Biomass availability and logistics

For the realisation of the green natural gas ambition in the Netherlands, annually 240 PJ of SNG has to be produced. In addition to this ambition, there are also additional targets for implementation of biomass for the production of power, fuels, and chemicals. In the Netherlands there is insufficient biomass available to meet all the targets. Therefore, large-scale import of biomass is required.

Globally, sufficient biomass is available for energy applications to substitute up to 60% of the global energy consumption on the long term, without competition with biomass applications for food and materials [1]. Therefore, it is realistic to assume that biomass can play the projected role in the Dutch energy infrastructure for the production of SNG. However, the condition to actually realise the biomass large-scale implementation is the construction of a global biomass trade and logistics system. Even more important is incorporation of guarantees (e.g. certificates, controls) to ensure sustainable production of the biomass.

To produce annually 240 PJ of SNG in the Netherlands approximately 20 million tonnes of imported biomass is required. For certain, this is a large amount. Today, the necessary biomass logistics infrastructure is not available, although in the Netherlands there is much experience in transshipment of e.g. coal and cattle feed. To assess the feasibility of the projected logistic schemes, a comparison is made with the existing practice of import and transshipment in the Netherlands. In the table below the transshipment of selected materials in the top 3 harbours of the Netherlands and in the harbour of Delfzijl is shown [2].

The required amount of 20 million tonnes of biomass corresponds to ± 4% of the total current annual transshipment in the Netherlands and is less than the current annual transshipment of coal in the Rotterdam harbour. Furthermore, the current transshipment of wood and pulp is already half the amount of biomass that is required for bio-SNG production and the grain transshipment is already one third of that amount. Considering the existing practice and experience in the Netherlands, the targeted biomass import for SNG-production is feasible.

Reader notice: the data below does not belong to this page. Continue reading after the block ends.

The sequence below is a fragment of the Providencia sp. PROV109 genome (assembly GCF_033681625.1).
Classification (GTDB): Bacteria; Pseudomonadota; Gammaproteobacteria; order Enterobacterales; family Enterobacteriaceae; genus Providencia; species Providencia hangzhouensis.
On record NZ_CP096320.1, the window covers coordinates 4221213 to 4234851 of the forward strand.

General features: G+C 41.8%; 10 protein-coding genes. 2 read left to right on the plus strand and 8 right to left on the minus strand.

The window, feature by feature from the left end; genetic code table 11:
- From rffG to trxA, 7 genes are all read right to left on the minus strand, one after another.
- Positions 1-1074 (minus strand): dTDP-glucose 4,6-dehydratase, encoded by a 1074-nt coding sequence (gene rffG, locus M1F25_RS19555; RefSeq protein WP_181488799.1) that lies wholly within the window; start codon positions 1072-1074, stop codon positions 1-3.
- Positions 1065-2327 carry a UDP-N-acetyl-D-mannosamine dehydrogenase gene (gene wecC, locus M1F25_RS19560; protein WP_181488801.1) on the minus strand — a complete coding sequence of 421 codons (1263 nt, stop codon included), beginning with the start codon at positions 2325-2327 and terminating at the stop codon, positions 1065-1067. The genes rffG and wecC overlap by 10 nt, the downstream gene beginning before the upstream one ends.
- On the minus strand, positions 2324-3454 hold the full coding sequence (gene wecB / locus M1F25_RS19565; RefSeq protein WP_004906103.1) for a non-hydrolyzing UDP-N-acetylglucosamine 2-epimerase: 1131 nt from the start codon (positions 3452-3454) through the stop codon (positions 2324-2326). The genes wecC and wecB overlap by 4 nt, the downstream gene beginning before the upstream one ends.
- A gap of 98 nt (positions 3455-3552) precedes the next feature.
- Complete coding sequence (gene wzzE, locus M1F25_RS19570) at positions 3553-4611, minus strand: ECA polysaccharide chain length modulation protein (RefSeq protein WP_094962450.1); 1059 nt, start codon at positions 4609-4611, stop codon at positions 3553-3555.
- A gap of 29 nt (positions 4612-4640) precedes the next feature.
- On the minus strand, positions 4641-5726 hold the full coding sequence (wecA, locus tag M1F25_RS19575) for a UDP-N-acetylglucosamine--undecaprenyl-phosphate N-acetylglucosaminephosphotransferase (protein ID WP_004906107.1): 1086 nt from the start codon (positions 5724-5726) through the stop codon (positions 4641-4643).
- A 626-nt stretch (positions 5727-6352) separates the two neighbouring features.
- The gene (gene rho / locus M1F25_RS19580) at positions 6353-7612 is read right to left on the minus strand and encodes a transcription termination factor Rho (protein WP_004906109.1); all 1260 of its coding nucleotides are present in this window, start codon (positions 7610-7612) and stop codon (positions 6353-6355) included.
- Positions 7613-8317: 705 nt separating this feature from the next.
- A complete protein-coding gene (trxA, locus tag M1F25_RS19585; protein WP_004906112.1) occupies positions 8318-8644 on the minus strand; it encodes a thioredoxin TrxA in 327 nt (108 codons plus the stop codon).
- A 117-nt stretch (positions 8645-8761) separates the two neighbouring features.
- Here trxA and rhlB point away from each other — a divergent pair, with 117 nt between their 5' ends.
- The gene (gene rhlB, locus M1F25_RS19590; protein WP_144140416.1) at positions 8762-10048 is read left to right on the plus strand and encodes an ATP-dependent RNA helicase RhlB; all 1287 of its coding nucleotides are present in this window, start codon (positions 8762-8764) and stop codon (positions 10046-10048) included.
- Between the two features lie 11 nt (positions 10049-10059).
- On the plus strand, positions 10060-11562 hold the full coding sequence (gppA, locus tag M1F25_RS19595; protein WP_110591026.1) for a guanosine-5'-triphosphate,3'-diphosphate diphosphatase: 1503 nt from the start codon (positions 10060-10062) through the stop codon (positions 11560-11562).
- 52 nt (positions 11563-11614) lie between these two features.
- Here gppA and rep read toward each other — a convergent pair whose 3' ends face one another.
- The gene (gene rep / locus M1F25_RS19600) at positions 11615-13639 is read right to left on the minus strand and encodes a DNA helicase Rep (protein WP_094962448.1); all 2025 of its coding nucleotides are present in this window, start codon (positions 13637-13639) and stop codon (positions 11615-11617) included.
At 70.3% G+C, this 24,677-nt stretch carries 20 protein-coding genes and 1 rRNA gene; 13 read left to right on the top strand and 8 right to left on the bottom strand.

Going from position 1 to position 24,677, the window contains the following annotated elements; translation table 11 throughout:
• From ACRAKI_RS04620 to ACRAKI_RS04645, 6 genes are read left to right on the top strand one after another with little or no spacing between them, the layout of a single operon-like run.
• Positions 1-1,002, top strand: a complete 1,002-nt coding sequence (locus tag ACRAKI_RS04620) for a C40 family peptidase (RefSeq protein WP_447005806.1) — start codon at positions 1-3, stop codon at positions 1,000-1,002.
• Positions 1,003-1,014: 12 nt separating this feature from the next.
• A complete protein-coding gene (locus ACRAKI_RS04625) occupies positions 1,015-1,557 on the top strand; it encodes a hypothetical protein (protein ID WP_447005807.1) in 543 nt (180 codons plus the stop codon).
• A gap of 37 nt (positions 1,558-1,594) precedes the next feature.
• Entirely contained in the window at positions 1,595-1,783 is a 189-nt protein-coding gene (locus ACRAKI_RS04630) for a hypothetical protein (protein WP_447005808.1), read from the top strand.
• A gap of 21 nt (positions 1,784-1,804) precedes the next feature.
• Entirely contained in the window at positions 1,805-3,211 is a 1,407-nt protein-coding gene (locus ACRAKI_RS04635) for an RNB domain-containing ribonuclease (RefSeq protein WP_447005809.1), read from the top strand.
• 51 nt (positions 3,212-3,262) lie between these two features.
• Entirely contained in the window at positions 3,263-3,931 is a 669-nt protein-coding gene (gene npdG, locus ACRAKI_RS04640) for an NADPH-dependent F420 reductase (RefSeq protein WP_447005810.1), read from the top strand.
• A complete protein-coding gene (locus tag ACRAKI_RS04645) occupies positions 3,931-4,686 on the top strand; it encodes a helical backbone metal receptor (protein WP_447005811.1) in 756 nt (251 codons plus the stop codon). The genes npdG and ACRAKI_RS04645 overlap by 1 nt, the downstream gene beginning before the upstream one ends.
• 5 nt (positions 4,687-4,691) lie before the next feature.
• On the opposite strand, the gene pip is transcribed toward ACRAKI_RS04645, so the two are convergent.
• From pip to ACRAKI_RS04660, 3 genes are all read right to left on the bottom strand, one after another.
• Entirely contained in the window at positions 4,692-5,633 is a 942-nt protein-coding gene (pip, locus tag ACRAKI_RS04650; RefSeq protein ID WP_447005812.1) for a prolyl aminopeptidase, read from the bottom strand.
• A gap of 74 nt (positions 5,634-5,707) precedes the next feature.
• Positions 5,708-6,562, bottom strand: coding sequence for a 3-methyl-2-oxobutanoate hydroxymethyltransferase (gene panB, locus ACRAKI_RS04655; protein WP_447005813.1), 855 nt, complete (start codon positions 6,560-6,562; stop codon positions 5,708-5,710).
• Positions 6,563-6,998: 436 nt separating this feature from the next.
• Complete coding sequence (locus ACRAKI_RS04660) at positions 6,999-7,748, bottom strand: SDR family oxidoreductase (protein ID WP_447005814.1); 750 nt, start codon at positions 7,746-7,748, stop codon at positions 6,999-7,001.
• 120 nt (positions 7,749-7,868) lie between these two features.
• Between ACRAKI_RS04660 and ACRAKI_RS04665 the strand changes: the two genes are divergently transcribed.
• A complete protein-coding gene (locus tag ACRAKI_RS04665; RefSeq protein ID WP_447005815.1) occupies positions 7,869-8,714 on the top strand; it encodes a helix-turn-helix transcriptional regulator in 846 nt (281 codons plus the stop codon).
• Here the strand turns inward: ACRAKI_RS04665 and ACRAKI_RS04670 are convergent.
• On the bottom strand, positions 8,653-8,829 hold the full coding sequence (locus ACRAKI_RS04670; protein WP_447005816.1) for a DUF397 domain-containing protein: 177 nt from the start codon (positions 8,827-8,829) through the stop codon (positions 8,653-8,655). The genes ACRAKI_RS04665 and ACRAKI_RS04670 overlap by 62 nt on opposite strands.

SNG will be produced from imported biomass, which will initially be primarily clean woody biomass form production forests. In several studies optimum biomass import schemes have been assessed for large-scale synthetic transportation fuels from biomass [3-7]. Most important conclusions of those studies, which generally apply, are:

  • Transport costs can be significantly reduced when densification is performed, e.g. by producing wood pellets, pyrolysis-slurry, or pellets of torrefied wood.
  • Investment costs for biomass pre-treatment and densification are compensated by the lower transport costs.
  • Biomass pre-treatment by torrefaction has advantages with respect to allowing higher gasification efficiencies and cost reduction in intermediate storage, in addition to the transport advantages.

In the case of SNG being the desired product, other transport options are possible. In addition to biomass import and SNG production in the Netherlands, also the option can be selected of SNG production in the country of the biomass origin and subsequently transport the SNG to the Netherlands in the form of CNG (compressed natural gas), LNG (liquefied natural gas), or by pipeline. ECN is currently (mid 2006) performing an assessment of the various biomass import and SNG production routes.


  1.  J. Gigler, H. Boerrigter, M. van Burgel, P. Cnubben, R. Hoogma and J. Wempe: Vol gas vooruit; De rol van groen gas in de Nederlandse energiehuishouding, startnotitie voor de werkgroep Groen Gas. On behalf of “Platform Nieuw Gas”, 20 June 2006, The Netherlands.
  2. Statistics Netherlands (CBS), 2006 (
  3. H. P. Calis, J. P. Haan, H. Boerrigter, A. van der Drift, G. Peppink, R. van den Broek, A. Faaij and R. H. Venderbosch: Technical and economic feasibility of large scale synthesis gas production in the Netherlands from imported biomass feedstock – a Strategic Decision Analysis study. Pyrolysis and gasification of biomass and waste, 30 September - 1 October 2002, Strasbourg, France
  4. A. Faaij, R. van den Broek, B. C. W. van Engelenburg and E. Lysen: Worldwide potential of bio-energy and possibilities for large scale international trade; - technical analysis and policy aspects. In the proceedings of the 5th international conference on greenhouse gas control technologies, 2000. 
  5. A. van der Drift, R. van Ree, H. Boerrigter and K. Hemmes: Bio-syngas: key intermediate for large scale production of green fuels and chemicals. In the proceedings of the 2nd World Conference on Biomass for Energy, Industry, and Climate Protection, 10-14 May 2004, Rome, Italy. 
  6. H. Boerrigter and A. van der Drift: Biomass pre-treatment for biomass-to-liquids (BTL) plants. ECN, ECN-CX--05-087, 2005, The Netherlands (confidential). 
  7. R.W.R. Zwart, H. Boerrigter and A. van der Drift: Integrated Fischer-Tropsch diesel production systems. ECN, ECN-CX—06-033, 2006, The Netherlands (confidential).